A new paper in the American Journal of Public Health, by Steven Woolf and colleagues, illustrates the difference in mortality experienced by rich versus poor parts of Virginia. It’s a powerful projection of inequality in the most basic of outcomes.
They identified the richest five counties or cities in the state for the years 1990-2006, and looked at the death records from those areas. From these, they calculated death rates for each age group and sex. Then they compared those specific death rates to the actual death rates in the rest of the state. The difference between the two sets of numbers – the real number of deaths and the deaths that would have occurred if the whole state shared the rich areas death rates – are called “avertable deaths.”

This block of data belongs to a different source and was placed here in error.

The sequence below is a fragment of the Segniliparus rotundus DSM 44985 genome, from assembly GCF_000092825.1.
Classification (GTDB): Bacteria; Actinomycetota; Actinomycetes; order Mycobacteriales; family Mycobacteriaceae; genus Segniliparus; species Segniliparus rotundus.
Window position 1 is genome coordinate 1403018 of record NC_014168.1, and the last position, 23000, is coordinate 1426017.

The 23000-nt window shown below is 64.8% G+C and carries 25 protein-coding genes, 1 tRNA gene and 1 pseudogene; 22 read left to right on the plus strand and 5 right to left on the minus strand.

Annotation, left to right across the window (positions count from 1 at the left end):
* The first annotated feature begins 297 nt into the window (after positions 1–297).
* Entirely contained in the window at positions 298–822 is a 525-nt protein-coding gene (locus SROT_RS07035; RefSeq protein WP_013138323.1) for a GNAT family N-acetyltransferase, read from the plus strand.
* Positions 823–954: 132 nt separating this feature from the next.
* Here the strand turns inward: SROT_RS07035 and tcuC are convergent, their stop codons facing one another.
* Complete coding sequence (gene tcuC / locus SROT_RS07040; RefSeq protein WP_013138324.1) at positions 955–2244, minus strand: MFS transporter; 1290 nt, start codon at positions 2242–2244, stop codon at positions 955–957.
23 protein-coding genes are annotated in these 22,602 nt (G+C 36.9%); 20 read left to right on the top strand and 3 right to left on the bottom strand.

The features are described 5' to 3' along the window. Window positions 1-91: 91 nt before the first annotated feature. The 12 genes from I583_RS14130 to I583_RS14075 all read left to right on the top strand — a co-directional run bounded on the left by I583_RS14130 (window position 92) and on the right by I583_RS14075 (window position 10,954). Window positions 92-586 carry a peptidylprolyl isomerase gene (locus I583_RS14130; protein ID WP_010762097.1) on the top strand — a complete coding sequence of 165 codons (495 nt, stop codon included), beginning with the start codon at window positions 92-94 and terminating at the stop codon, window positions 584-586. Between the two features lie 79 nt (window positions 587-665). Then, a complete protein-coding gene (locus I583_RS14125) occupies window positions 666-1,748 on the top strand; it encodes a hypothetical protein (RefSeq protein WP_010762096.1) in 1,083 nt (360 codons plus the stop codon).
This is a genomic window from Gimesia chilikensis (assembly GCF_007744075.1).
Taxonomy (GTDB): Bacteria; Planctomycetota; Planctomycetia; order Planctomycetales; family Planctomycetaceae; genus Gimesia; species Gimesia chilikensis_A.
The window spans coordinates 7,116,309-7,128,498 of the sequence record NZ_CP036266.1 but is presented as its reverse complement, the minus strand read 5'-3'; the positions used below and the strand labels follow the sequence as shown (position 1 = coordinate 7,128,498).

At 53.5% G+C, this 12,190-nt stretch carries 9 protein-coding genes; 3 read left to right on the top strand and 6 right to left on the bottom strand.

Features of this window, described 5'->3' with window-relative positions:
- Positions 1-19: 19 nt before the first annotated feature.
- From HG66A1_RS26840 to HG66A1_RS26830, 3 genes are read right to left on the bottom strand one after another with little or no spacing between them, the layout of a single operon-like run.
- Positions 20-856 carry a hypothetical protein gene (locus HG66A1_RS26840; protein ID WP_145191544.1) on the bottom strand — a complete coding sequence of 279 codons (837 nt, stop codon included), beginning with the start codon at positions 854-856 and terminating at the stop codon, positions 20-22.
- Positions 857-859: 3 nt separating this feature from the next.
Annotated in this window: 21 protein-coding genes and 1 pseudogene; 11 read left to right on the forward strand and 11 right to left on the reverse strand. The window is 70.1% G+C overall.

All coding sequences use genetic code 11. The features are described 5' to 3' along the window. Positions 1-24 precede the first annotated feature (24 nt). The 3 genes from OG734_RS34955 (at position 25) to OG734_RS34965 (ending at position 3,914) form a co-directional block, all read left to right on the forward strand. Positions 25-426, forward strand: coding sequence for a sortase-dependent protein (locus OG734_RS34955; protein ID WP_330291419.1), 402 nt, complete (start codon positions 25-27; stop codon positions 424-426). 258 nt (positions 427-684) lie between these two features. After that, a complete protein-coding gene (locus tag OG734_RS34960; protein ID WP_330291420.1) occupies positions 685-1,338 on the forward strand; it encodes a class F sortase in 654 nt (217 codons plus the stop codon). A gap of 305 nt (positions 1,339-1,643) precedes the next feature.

They conclude that 24% of all deaths in the state were “avertable” – that is, would not have occurred if the whole state had the death rates of the richest areas. Those deaths are heavily concentrated in the state’s rural counties:
In some counties, more than 40% of all deaths are in excess of what would be expected if the whole state shared the rich area death rates. This doesn’t mean those individual deaths could have been prevented, but it shows how much these poor areas bear the burden of the state’s health inequality.